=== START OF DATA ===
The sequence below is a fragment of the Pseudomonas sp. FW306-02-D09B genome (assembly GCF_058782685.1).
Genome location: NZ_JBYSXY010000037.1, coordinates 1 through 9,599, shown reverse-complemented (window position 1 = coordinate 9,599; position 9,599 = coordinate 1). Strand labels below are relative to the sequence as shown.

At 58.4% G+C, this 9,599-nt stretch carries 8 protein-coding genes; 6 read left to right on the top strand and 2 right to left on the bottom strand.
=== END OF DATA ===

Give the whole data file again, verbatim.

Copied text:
The sequence below is a fragment of the Pseudomonas sp. FW306-02-D09B genome (assembly GCF_058782685.1).
Genome location: NZ_JBYSXY010000037.1, coordinates 1 through 9,599, shown reverse-complemented (window position 1 = coordinate 9,599; position 9,599 = coordinate 1). Strand labels below are relative to the sequence as shown.

At 58.4% G+C, this 9,599-nt stretch carries 8 protein-coding genes; 6 read left to right on the top strand and 2 right to left on the bottom strand.